Allen struggled again vs. the Ravens, committing a 15-yard face mask penalty on the first play after Justin Brown's fumble, committing pass interference on a deep pass, and failing to corral an interception early in the fourth quarter. Two plays after the bungled interception, Justin Tucker kicked a field goal to make the score 23-6, effectively putting the game out of reach.

Allen wasn't the only one to commit a facemask penalty. Safety Mike Mitchell also committed one, and he added an unnecessary roughness penalty later for good measure. He hasn't done anything in the first two games to justify being signed to big money. Based on what we've seen so far, he stinks.

All in all, it was a disjointed, sloppy and ugly effort by the Steelers. And a well-deserved loss. They went into Baltimore with a chance to send the Ravens reeling, and they blew it.

Not that it helps, but Mike Tomlin summed up the entire night pretty well during his opening statement of the post-game news conference:
"Obviously a disappointment for us, a lot of self-inflicted wounds are going to prevent you from being in football games. We turned the ball over too often, we were highly penalized, particularly, on the drives that they were able to manufacture and produce points. We were highly penalized defensively. Those two things are a lethal combination. When you turn the ball over, and you’re highly penalized, and you’re extending drives, you’re going to lose football games like that, and we did tonight."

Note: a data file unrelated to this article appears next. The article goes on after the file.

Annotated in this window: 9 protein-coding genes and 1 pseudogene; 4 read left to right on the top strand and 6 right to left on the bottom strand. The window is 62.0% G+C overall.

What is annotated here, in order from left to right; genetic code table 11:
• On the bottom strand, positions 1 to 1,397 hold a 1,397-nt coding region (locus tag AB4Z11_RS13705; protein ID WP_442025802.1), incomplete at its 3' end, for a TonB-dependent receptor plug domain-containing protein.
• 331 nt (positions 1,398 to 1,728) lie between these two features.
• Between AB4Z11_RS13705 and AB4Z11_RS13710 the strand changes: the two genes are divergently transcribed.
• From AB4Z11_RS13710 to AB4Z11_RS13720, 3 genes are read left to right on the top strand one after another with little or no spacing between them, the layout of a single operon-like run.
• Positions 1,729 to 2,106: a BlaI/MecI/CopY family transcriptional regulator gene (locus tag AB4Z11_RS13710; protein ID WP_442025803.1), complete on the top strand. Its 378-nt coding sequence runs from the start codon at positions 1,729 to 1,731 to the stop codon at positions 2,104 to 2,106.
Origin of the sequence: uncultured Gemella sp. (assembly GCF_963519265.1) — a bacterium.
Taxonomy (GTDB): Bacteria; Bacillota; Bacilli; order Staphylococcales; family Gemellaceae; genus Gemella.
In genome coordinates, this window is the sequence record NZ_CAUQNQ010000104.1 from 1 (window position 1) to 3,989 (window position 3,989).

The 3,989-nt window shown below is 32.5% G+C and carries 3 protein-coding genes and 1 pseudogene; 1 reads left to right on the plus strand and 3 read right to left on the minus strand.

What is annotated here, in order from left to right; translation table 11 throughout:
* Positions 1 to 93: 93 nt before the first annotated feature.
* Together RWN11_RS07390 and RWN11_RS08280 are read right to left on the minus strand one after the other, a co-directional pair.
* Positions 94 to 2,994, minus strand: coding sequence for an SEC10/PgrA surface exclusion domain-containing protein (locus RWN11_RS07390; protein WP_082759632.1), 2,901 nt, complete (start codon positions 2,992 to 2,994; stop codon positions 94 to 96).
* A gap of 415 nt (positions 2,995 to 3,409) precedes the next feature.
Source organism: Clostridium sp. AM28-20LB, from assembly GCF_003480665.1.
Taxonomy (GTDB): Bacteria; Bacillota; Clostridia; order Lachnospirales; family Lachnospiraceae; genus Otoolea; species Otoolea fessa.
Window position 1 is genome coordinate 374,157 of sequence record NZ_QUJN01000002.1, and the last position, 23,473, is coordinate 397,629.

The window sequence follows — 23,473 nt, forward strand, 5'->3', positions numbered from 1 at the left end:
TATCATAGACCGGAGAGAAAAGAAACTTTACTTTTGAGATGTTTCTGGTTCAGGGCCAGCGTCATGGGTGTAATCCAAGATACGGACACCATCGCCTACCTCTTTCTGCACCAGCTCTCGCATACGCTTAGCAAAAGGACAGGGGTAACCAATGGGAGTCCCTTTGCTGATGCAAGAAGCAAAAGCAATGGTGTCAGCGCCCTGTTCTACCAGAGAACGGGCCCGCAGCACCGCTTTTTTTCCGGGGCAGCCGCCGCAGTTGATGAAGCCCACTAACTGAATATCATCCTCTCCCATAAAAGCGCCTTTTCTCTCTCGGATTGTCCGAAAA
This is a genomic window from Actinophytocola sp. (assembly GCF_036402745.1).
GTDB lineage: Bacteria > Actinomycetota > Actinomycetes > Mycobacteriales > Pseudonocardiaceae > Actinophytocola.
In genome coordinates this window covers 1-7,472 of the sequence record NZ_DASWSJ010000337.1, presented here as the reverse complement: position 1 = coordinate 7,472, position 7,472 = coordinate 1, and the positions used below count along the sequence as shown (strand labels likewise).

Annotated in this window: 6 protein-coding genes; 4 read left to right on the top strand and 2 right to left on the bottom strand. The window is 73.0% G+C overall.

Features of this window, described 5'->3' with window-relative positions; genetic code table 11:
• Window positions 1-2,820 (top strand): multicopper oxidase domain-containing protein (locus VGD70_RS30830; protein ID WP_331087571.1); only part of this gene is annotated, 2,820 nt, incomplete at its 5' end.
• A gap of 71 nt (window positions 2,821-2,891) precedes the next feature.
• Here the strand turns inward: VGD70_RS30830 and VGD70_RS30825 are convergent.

Next up: At Charlotte, N.C., vs. the Carolina Panthers, at 8:30 p.m., Sunday, Sept. 21. As of this writing, more than 4,000 tickets remain available, starting at $100 a ticket. It should be exciting.

Thursday, September 11, 2014

Just what will Terrell Suggs never forget?

For so many Americans, Sept. 11th is a solemn and poignant day; a day of reflection and mourning.

Sept. 11, 2001 carries a special significance and resonance.

So do the words, "We will never forget."

Given that tonight's NFL game in Baltimore is actually on Sept. 11th, it is unfortunate but still callous and ignorant that the Baltimore Ravens' Terrell Suggs decided to co-opt, trivialize and debase the statement, "We will never forget" by placing it on his stupid t-shirt aimed at lampooning Mike Tomlin for stepping on the field last year during Jacoby Jones's punt return.

In the great scheme of things, we have to ask, "It's that important to you, eh, T-Sizzle? Just what will you never forget, Terrell?"

To say Suggs is tone-deaf and ignorant is an understatement.

Suggs's sheer ignorance is evident, too, in his choice of selecting Monday, the day the Ray Rice news broke, to Tweet out the photo of his "We will never forget" t-shirt. In fact, the Ravens' own Twitter account publicizes and promotes the t-shirt, as well, as if to distract the public from the Ray Rice disgrace.

Suggs has a history, too
In light of the timing, Suggs's lame attempt at humor was especially tone-deaf, given his own documented history of having been accused of assaulting his longtime girlfriend,  Candace Williams.

In 2009, Candace Williams filed court papers and a request for a protective order. Suggs was alleged to have punched her in the neck and dragged her with his car.

Related to that case, according to court papers and as reported by the Baltimore Sun
"Williams said Suggs threw a soap dispenser at her head, hit her in the chest with his hand, and held a bottle of bleach over her and their 1-year-old son, which spilled on them and caused a rash. Baltimore City District Court Judge Ronald Alan Karasic wrote that a laceration was visible on Williams' chest."